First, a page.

“Stone in a Landslide” by Maria Barbal

One of the things I have always loved about a good book is the way it takes you into places and times you’d never otherwise have a chance to experience. This book conveys utterly convincingly the experience of growing up in a small mountain village in early 20th century Catalonia. I really felt as if I was there with Conxa and Jaume and their children and the aunt and uncle.

This is a historical novel that spans several generations and takes in major historical events like the Spanish Civil War. Yet it is only 126 pages. And yet it doesn’t feel rushed. In fact, most of the time is spent embroiled in the details of everyday life, describing the buzzing of flies looking for food, the walnut trees turning green, and exactly how the meadows looked as the characters went picking mushrooms. Births and deaths are skipped over, decades pass, wars and revolutions come and go, but more importantly it’s time to take the animals to pasture and the poplar trees are waving in the wind.

It’s a slightly strange way to tell a story, but it made me realise that memories do really work this way. If I think back over my life, I don’t form an orderly, logical chronology – I see pictures and scenes, some of important events but also some that just happened to lodge in my mind because I was particularly happy or sad at the time, or it was a particularly warm or cold day, etc. There are gaps of years where I can’t remember much at all, and then a particular day I remember in great detail.

That’s pretty much the way this book is put together, and it works very well. It feels like what it is, the remembrances of an old woman looking back on her life, and the accumulation of details allowed me to feel part of the story much more than in many much longer books I’ve read. The passage of time is marked very clearly, and although the story covers a lifetime in 126 pages, the fast-forwarding never feels abrupt.

Conxa’s outlook is very limited. Her husband Jaume is interested in politics and wants to improve things, a chance he thinks he has got with the declaration of the Republic. But Conxa has no interest in these things, or in anything beyond the next village. Even Barcelona seems so far away that it has no meaning for her. She does care deeply about things close to her, though, the family and the house and the farm. It’s the changes that take place in these things, as time moves on and the next generation have different ideas about the lives they want to live, that shock her much more than the wars and political upheavals she lives through.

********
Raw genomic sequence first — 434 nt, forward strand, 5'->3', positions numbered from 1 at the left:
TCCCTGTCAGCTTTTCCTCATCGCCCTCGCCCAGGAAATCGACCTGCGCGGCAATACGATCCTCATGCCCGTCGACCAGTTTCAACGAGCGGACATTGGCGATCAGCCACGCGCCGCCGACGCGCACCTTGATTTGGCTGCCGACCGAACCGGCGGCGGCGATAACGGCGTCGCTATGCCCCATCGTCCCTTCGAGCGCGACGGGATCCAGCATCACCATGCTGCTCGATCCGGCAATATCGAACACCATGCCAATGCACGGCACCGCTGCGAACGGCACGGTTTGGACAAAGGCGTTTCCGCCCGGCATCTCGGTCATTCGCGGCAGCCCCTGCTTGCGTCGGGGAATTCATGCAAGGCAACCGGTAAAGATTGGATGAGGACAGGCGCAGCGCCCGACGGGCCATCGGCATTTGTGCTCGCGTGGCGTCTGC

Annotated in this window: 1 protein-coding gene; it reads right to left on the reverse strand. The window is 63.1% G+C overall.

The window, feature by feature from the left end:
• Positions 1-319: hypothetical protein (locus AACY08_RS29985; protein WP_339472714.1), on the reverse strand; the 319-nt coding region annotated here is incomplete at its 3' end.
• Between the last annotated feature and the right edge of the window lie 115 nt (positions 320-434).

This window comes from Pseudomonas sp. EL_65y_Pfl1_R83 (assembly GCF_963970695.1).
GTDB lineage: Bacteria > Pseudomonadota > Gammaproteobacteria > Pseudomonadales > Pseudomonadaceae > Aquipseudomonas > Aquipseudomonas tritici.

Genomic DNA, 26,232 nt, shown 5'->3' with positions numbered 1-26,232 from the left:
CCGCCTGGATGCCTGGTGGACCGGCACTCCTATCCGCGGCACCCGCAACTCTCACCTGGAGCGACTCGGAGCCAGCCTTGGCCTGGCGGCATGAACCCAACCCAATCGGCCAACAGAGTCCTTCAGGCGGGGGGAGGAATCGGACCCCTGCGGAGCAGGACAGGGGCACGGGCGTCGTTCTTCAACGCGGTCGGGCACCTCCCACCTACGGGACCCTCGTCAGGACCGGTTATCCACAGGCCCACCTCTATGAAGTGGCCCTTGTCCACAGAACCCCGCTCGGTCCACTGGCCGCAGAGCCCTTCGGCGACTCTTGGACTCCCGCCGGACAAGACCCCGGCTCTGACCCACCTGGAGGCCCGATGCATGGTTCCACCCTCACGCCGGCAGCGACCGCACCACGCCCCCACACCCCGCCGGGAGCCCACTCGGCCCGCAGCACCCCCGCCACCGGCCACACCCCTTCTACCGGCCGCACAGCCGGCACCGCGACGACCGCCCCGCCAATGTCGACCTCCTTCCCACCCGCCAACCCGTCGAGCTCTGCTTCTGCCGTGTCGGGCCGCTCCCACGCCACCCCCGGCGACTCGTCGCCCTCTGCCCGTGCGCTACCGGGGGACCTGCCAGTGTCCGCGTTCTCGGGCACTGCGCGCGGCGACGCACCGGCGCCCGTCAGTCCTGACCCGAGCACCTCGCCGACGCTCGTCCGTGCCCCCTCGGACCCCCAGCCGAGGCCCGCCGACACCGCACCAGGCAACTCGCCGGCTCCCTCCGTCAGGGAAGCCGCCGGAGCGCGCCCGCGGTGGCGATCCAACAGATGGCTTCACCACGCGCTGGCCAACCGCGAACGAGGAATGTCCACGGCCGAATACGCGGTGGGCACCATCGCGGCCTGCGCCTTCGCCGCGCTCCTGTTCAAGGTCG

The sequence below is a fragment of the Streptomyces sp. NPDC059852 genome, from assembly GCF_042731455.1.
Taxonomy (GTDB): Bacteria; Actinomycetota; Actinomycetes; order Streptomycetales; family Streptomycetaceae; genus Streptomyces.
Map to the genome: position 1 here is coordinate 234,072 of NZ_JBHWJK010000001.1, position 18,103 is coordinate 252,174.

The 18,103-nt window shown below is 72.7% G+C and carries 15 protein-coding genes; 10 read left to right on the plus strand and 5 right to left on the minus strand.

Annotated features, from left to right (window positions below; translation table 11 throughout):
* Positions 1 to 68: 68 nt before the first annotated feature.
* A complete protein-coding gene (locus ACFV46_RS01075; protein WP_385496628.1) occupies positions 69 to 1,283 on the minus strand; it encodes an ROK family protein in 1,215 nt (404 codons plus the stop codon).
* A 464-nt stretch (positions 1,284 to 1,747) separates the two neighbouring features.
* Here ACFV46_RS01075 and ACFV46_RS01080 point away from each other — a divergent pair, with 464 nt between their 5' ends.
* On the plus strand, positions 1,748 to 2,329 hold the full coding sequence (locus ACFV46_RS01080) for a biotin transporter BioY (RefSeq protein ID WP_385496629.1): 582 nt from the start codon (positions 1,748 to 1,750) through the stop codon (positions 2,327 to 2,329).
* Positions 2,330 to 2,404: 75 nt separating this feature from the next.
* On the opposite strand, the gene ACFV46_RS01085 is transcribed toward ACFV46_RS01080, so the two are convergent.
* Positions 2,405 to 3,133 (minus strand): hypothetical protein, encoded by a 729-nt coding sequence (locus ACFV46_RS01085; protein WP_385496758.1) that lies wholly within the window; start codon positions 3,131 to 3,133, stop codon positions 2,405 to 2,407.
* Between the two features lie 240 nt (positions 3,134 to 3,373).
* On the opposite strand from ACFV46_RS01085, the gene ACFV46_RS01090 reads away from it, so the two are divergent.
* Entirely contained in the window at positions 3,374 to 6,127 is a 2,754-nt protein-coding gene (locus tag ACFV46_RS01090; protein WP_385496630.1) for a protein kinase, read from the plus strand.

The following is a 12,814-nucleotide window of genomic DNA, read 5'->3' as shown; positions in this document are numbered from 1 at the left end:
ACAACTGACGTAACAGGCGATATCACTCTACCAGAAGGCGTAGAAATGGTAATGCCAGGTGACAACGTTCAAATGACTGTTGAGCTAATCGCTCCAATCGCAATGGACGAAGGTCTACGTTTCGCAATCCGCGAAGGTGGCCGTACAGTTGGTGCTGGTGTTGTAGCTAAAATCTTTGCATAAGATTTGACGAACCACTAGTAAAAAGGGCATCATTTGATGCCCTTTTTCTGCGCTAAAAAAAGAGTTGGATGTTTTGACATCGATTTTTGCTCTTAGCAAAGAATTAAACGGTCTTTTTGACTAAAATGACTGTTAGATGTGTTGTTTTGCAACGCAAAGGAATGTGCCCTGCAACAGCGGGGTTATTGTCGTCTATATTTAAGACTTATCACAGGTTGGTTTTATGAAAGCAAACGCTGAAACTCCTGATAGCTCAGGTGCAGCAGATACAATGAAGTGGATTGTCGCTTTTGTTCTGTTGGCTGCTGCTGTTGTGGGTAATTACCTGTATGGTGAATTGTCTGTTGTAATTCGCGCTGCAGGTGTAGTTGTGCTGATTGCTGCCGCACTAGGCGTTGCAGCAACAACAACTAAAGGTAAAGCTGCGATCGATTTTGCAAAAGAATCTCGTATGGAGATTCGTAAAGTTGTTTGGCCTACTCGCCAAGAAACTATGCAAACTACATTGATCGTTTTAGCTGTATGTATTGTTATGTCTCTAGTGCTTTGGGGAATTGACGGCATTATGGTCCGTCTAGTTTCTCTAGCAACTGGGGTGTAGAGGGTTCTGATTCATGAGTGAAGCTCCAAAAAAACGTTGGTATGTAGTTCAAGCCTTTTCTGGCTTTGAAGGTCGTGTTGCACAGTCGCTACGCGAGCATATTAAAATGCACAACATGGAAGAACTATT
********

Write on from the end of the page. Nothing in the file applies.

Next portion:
The title of the book provides a good insight into Conxa’s character. Here’s the context of it:

I feel like a stone after a landslide. If someone or something stirs it, I’ll come tumbling down with the others. If nothing comes near, I’ll be here still, for days and days…

This is uttered in a moment of extreme stress, when Conxa is in shock. But it also typifies the rest of her life, in which none of the major things that happen are under her control. She lives where she does because her parents sent her there as a child. She wants to marry Jaume, but when her aunt and uncle refuse, the limit of her rebellion is to cry and then be quiet and unhappy until they change their minds. Later on, when she and her children are arrested because of Jaume’s political activities, it is her daughter who finds out information and tries to get them out, while Conxa sits there like the proverbial stone. It’s a fascinating character depiction. It never feels like weakness: Conxa is, in her way, a very strong woman. But because of the way she was brought up, in that place and time, she just doesn’t try to change her fate. Things happen, and she seems to accept them all, good or bad.

I was left wanting more at the end, but in a good way. It wasn’t that anything remained unresolved. The novel had reached a satisfying conclusion, but I still wanted to hear more of Conxa’s voice, more about a fascinating life in a different world. The book is in its 50th edition in Catalan but this is the first English translation, and I would strongly recommend reading it.

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